The New York Times -- which, we're told, is the flagship of The Liberalmedia � was no doubt trying to mend its ways when it dutifully included the following statutory qualification in its reporting of Harold Pinter's Nobel Prize acceptance speech (emphasis mine):
The playwright, known in recent years as much for his fiery anti-Americanism as for his spare prose style and haunting, elliptical plays...
He was "anti-American" because he eloquently criticized American foreign policy, or as the NYT puts it (again, emphasis mine):
Mr. Pinter attacked American foreign policy since World War II, saying that while the crimes of the Soviet Union had been well documented, those of the United States had not.
Having established the correct perspective for the reader, it was then safe enough to reveal Pinter's message:
Mr. Pinter said it was the duty of the writer to hold an image up to scrutiny, and the duty of citizens "to define the real truth of our lives and our societies."
The only thing written by Harold Pinter that I've read is his Nobel lecture. Years ago I saw one of his plays in New York, and didn't quite get it. That might make me a philistine, but at least I ain't one of The Liberalelite. So, if what he says resonates with me, chances are that it does with other non-Liberalelite folks as well:
We have brought torture, cluster bombs, depleted uranium, innumerable acts of random murder, misery, degradation and death to the Iraqi people and call it 'bringing freedom and democracy to the Middle East'.
The customary "pro-American" response to this is that this pales in comparison to Saddam Hussein's brutal reign over Iraq, which America ended. Besides, this is the �war on terror� that we must fight where our enemy lives, in order to remain secure in our homes. And, of course, we are America, and we only want to spread freedom and democracy in the world. This response begins with the implicit assumption that, no matter what our government does internationally, it is unlikely that its goals are anything but honorable; and, should there be a tragic outcome for others affected by our actions, it couldn't be helped, and is an acceptable price to pay for our ultimate goals. In case of war, there's always the need to "support our troops," so anything but support for their Commander-in-Chief would undermine their heroic sacrifices. This is the pitch of the salesman that is Pinter's America:
As a salesman [the U.S.] is out on its own and its most saleable commodity is self love.
Americans have bought the pitch and become loyal consumers of this commodity. We let it blind us as recently as November of last year, when we needed to see clearly, and now we're complaining that we were duped. That wasn't very pro-American of us. You could even say that we were anti-American. We accepted the claims of our government, without bothering to inform ourselves. This, unfortunately, is hardly the first time when we have been party to the mockery of our own democracy, by remaining uninterested in what our government does abroad in our name.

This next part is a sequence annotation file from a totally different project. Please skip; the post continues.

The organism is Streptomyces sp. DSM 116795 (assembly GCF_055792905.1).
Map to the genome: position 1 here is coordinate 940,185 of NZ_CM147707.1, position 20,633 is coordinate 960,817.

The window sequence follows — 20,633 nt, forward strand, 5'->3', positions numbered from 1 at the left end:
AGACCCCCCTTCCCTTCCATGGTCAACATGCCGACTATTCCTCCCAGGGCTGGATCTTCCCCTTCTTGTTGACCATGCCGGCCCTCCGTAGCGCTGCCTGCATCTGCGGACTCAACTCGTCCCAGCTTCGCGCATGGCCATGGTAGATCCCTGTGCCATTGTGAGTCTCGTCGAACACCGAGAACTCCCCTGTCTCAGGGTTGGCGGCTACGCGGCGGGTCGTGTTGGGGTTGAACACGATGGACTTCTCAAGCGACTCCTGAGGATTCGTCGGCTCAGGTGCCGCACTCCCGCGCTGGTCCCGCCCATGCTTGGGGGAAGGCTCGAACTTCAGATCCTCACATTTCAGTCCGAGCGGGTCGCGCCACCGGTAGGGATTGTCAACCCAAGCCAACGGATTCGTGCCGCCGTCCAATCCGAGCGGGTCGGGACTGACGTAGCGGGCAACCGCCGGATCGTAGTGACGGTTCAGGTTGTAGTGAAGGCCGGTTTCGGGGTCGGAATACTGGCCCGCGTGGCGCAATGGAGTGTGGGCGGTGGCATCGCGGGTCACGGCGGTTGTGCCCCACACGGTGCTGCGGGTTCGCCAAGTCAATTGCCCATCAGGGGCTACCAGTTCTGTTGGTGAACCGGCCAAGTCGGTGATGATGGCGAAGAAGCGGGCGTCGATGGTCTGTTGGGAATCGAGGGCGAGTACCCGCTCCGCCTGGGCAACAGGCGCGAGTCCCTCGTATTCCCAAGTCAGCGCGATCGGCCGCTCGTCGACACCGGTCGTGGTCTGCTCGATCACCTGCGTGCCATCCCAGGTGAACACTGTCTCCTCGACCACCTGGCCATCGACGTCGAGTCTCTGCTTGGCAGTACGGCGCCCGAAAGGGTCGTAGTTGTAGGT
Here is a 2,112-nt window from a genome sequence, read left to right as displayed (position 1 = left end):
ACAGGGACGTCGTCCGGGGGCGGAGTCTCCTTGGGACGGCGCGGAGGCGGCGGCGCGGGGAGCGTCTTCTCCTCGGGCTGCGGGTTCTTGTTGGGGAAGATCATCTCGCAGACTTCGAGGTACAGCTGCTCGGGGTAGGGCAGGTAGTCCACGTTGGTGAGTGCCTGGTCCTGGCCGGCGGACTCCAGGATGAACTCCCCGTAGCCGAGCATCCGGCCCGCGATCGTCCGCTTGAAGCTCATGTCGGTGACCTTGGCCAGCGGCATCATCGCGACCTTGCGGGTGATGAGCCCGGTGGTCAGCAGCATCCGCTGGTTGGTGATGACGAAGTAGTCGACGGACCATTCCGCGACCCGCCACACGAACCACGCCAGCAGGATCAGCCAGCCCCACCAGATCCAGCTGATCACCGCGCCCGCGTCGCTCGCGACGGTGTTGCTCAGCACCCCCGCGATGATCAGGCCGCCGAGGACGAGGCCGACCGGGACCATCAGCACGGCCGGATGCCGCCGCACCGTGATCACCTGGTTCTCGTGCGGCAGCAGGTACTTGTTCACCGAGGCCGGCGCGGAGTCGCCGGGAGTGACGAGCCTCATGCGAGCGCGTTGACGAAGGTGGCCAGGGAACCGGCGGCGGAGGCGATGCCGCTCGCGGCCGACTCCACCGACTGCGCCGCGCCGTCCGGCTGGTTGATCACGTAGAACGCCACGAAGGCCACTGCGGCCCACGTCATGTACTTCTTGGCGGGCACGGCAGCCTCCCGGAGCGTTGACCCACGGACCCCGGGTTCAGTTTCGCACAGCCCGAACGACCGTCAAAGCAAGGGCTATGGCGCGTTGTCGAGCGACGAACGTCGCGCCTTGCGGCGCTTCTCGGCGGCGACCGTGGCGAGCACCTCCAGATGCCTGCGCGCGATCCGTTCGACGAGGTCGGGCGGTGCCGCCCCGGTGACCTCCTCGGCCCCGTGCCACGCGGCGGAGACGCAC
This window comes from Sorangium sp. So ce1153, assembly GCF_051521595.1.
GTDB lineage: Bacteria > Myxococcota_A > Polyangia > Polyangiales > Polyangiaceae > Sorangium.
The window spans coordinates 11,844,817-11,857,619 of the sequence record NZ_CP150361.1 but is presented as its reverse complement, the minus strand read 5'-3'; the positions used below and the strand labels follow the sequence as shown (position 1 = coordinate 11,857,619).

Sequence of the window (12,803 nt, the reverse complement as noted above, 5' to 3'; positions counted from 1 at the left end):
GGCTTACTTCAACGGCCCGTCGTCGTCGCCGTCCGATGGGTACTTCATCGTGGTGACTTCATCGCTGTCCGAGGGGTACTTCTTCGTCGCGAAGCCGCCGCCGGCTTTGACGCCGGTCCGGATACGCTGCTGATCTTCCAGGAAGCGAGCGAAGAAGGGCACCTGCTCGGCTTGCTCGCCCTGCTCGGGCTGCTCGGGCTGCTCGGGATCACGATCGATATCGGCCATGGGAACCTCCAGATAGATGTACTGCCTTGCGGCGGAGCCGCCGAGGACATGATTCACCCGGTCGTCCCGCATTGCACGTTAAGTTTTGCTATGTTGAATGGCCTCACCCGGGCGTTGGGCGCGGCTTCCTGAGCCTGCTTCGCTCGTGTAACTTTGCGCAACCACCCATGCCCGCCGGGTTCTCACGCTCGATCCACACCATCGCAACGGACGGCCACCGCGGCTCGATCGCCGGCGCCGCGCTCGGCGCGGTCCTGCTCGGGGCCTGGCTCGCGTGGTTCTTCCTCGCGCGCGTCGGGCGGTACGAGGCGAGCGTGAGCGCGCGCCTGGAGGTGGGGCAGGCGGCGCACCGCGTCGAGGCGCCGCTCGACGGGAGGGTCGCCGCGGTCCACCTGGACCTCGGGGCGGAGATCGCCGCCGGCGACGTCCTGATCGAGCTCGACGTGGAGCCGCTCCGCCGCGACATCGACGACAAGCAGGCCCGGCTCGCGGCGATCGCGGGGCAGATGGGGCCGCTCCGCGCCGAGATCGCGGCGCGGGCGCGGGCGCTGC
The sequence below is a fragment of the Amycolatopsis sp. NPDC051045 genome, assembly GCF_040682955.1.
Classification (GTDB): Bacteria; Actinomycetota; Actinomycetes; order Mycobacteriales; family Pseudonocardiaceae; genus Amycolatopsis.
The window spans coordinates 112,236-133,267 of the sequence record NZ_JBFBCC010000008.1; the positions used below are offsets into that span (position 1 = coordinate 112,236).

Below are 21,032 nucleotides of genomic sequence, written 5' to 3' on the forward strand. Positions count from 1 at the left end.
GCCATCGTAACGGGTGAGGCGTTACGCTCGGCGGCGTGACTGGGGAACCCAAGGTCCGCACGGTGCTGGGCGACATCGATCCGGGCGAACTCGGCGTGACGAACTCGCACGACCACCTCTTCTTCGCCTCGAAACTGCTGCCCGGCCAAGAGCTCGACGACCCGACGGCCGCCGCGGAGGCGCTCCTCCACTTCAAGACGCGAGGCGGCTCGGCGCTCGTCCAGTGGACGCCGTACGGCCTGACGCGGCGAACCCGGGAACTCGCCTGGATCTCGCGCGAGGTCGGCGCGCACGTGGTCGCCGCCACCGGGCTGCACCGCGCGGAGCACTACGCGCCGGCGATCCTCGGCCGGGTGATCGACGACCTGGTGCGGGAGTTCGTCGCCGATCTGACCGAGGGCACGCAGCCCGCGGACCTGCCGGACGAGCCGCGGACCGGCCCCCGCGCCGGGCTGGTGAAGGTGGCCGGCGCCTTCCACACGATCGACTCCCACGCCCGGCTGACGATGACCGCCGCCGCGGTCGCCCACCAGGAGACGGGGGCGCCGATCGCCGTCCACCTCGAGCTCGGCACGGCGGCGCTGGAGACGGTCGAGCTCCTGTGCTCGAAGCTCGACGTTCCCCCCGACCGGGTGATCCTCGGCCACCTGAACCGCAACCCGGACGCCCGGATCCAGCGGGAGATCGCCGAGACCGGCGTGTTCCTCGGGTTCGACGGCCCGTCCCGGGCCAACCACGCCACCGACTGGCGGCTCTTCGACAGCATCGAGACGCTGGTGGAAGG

Our current President's lack of knowledge and curiosity provides ample fodder for our comics, but the joke's on us. He represents us, particularly since we re-elected him. Perhaps his plummeting poll numbers also reflect the American people's realization that they dropped the ball as citizens of a democracy. If so, then we might have taken a truly pro-American step, and Harold Pinter would likely applaud us (yes, emphasis mine):
I believe that despite the enormous odds which exist, unflinching, unswerving, fierce intellectual determination, as citizens, to define the real truth of our lives and our societies is a crucial obligation which devolves upon us all. It is in fact mandatory.
September 11 punctured America's bubble of invincibility. If our leaders fail to realize that it was indeed a bubble, not a shield, then I hope that we can enlighten them. This is probably not what Congressman John Murtha meant when he said that �the American public are way ahead of us.� He has pragmatic concerns for our military, and rightly so. However, if Americans cannot see beyond extricating themselves from this misadventure and bringing our troops home, then we'll have failed to appreciate our folly. America has the power, might and know-how to impose our will outside our borders in a way that no other nation can, but this, by itself, makes us neither invulnerable, nor effective as a world leader, particularly if we like to think of ourselves as seeking to spread our enlightened principles. If we are not prepared to engage with the rest of the world, then those whom we give the power to act on our behalf will have to do so assuming our consent, because we are not exceptional enough not to need our co-inhabitants on the planet.
[Harold Pinter | US Foreign Policy | democracy | USA]